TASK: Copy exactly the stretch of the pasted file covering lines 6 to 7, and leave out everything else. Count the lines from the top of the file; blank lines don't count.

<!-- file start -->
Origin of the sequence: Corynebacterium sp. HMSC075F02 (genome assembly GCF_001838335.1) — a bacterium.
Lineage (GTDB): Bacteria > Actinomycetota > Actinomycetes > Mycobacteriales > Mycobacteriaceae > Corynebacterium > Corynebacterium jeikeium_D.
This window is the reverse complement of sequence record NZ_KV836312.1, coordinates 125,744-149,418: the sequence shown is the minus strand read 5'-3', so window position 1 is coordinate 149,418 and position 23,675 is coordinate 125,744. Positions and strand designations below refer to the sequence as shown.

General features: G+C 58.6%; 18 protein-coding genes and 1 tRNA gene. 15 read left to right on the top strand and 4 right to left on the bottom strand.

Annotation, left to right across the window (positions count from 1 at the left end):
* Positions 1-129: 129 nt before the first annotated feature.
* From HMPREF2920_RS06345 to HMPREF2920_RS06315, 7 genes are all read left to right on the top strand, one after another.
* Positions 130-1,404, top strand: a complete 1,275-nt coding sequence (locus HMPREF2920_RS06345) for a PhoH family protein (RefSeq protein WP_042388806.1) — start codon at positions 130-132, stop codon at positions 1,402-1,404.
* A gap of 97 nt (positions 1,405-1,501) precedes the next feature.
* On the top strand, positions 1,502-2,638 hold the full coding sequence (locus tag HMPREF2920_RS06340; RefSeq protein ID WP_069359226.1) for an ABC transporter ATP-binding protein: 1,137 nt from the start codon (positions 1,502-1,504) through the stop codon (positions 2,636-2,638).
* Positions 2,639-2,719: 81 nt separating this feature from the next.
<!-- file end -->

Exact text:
* Positions 1-129: 129 nt before the first annotated feature.
* From HMPREF2920_RS06345 to HMPREF2920_RS06315, 7 genes are all read left to right on the top strand, one after another.